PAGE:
Recent research has been conducted to explain why the elderly population may be at higher risk for pressure ulcer development. Our skin functions as a defensive barrier against physical and chemical trauma and disease. However, research has uncovered correlations between skin changes that occur with age which may serve as risk factors for pressure sores. This is because various changes in the skin’s structure occur with time, impacting the skin’s ability to heal wounds quickly and leaving it more vulnerable. The skin of elderly individuals has increasingly fewer epidermal cell layers thus deteriorating its ability to serve as an effective barrier. Additionally, as people age, subcutaneous fat will deteriorate. This will have the effect of decreasing support of one’s skin from underlying bone. In addition, skin will generally respond with less vasodilation when there is external pressure, furthering the likelihood for pressure sore development.
Because of these changes, elderly individuals in nursing homes are highly susceptible to the development of pressure ulcers. Despite the fact that it is highly preventable, statistics reveal that about 2.5 million people develop pressure sores every year in the United States alone. Of these individuals, up to 24% develop pressure sores in long term care facilities, while 38% develop pressure sores during their stay at acute care hospitals. Pressure sores not only diminish an individual’s quality of life but may also lead to death. Thus, early identification and treatment are critical in preventing the development and worsening of sores, and the complications that may result due to their development.
Studies have found that early recognition of pressure sores is imperative, as significant improvement generally occurs earlier in a patient’s hospital stay. Researchers also want to bring to attention the fact that pressure sores may initially appear as patches of discolored skin. Therefore, caretakers should be careful and thorough in examining for such sores during initial patient assessment, as they may be easily overlooked on those with darker skin types. Additionally, in such cases, the skin may also feel firm or abnormally hot or cold. Research is currently being conducted to implement methods, such as the use of ultrasound, to identify whether deeper tissue damage has occurred that is not otherwise visible from the skin’s surface.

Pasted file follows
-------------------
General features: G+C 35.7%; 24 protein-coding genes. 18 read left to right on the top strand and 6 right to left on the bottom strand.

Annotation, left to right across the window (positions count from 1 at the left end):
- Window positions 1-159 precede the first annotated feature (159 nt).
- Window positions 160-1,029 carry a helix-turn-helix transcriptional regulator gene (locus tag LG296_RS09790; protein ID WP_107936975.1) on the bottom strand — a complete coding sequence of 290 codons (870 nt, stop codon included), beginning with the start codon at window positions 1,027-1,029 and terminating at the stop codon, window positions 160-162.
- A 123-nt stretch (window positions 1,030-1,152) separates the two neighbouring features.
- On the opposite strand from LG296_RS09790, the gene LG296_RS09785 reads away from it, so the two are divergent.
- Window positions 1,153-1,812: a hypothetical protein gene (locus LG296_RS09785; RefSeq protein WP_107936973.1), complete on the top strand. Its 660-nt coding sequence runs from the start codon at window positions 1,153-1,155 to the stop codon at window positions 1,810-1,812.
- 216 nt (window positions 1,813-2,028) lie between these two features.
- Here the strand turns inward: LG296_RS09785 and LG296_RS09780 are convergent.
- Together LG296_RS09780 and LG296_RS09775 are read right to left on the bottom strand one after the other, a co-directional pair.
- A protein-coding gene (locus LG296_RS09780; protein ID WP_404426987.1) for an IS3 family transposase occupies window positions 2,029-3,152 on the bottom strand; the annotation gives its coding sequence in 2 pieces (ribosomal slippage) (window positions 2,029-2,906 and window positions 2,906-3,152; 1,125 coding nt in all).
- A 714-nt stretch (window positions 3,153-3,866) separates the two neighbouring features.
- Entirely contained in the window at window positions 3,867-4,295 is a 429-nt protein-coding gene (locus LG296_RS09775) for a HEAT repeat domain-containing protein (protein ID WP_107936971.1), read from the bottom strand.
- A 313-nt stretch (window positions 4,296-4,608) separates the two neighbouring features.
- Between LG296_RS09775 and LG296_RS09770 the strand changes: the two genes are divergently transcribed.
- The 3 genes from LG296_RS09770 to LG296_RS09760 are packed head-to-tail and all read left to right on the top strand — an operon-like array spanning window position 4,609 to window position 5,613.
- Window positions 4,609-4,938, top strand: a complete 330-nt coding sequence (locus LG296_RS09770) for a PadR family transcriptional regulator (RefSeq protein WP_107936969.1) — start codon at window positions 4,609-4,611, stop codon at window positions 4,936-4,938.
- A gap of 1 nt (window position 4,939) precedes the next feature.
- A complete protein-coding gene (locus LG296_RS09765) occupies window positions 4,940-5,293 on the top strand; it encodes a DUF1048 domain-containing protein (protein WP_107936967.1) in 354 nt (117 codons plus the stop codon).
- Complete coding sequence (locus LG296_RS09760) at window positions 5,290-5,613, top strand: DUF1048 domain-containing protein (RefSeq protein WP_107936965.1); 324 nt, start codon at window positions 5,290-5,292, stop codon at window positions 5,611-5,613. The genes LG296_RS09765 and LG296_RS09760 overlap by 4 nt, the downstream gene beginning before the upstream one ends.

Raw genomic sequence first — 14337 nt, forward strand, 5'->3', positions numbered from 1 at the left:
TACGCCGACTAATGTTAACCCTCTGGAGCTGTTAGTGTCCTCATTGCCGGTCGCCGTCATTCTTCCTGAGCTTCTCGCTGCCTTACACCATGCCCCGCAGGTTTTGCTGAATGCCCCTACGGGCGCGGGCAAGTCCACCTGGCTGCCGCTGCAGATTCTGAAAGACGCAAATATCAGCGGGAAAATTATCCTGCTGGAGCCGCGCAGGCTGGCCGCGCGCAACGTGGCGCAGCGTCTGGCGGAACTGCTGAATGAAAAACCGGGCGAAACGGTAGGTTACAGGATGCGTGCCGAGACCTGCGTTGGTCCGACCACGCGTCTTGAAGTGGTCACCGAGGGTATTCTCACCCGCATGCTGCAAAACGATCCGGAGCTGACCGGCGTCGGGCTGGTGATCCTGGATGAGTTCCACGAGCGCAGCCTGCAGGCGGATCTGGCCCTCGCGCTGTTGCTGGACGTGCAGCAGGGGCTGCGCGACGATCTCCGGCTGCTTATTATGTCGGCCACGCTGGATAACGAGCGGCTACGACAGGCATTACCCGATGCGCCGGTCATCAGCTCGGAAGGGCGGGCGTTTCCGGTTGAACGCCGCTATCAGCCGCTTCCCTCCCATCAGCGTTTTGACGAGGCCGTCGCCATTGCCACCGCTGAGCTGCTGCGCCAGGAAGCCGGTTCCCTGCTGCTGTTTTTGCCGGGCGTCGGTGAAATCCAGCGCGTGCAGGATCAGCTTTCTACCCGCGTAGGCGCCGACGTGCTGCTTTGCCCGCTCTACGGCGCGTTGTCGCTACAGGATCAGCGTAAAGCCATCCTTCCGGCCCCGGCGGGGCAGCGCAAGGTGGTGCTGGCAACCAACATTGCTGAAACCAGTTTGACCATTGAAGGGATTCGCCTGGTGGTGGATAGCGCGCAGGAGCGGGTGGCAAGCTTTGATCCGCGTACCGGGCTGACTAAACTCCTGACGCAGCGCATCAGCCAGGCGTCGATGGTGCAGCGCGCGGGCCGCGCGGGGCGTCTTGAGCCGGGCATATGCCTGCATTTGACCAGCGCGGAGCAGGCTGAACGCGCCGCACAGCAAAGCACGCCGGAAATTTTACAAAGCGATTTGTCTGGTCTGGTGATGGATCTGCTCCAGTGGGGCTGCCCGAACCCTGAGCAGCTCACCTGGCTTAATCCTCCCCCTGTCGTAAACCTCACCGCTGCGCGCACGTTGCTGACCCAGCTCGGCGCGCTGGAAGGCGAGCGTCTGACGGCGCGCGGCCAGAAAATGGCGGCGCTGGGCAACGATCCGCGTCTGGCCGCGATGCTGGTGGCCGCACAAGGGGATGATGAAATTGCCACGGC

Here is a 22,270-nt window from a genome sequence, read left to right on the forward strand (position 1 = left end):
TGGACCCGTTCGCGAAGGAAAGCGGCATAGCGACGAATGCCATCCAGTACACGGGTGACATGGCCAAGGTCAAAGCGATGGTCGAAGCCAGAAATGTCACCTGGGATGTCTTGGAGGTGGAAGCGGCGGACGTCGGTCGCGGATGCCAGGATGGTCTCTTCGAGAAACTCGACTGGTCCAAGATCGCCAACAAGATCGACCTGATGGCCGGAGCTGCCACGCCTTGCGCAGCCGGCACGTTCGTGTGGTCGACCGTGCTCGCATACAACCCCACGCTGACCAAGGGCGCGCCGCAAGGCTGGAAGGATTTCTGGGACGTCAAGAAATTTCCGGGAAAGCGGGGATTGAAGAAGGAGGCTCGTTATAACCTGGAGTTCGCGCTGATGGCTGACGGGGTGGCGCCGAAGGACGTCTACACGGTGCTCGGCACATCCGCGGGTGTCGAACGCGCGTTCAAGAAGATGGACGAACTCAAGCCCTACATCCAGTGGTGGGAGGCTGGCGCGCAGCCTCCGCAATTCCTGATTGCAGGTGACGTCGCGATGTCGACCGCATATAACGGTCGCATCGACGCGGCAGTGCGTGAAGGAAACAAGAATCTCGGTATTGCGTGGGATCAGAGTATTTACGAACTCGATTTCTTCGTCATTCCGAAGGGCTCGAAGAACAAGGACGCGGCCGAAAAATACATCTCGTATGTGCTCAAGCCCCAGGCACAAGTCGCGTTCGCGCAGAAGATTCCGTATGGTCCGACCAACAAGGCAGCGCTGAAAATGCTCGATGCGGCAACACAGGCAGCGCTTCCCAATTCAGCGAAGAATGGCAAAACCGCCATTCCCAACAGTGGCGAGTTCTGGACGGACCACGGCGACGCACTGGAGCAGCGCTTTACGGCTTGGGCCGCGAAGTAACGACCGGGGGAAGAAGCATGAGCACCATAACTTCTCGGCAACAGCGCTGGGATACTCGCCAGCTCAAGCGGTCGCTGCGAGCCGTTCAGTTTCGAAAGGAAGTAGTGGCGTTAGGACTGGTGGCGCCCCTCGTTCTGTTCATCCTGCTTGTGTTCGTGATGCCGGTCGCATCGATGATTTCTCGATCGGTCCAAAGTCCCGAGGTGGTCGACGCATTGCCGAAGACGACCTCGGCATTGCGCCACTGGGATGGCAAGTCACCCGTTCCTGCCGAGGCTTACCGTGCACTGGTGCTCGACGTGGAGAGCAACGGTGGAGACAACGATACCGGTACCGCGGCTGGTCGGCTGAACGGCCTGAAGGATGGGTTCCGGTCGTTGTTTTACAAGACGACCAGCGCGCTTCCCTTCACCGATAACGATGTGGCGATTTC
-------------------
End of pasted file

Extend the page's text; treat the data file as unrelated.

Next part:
In order to improve the care of elderly patients residing in nursing homes and other healthcare settings, caretakers must have an understanding of the skin changes that lead to higher susceptibility of pressure sore development. As studies have shown, caretakers must ensure they are attentive and alert when assessing the incoming patient to determine if there is an existing pressure ulcer. Then, they must take measures to ensure the ulcer does not worsen in severity, as early detection and treatment of pressure ulcers has been correlated with major improvement. Additionally, even if a pre-existing pressure sore is not found, understanding the skin changes that put elderly individuals at risk will allow for caretakers to take appropriate preventative measures to avoid pressure sores. For example, nursing homes must take necessary precautions including moving immobile patients in bed at least every hour, performing regular skin assessments, and providing patients with proper nutrition and hydration.
At the Law Offices of Ben Yeroushalmi, we understand that the development of pressure sores can lead to needless suffering and pain for your loved ones. However, we also understand that these sores are highly preventable with proper care. Thus, if you believe that a nursing home facility has breached its duties to you and your loved one in any way, we insist that they must be held accountable for their actions. We are located in both Northern and Southern California and serve cities and towns statewide. Contact us today at (888) 606-3453 for a free consultation.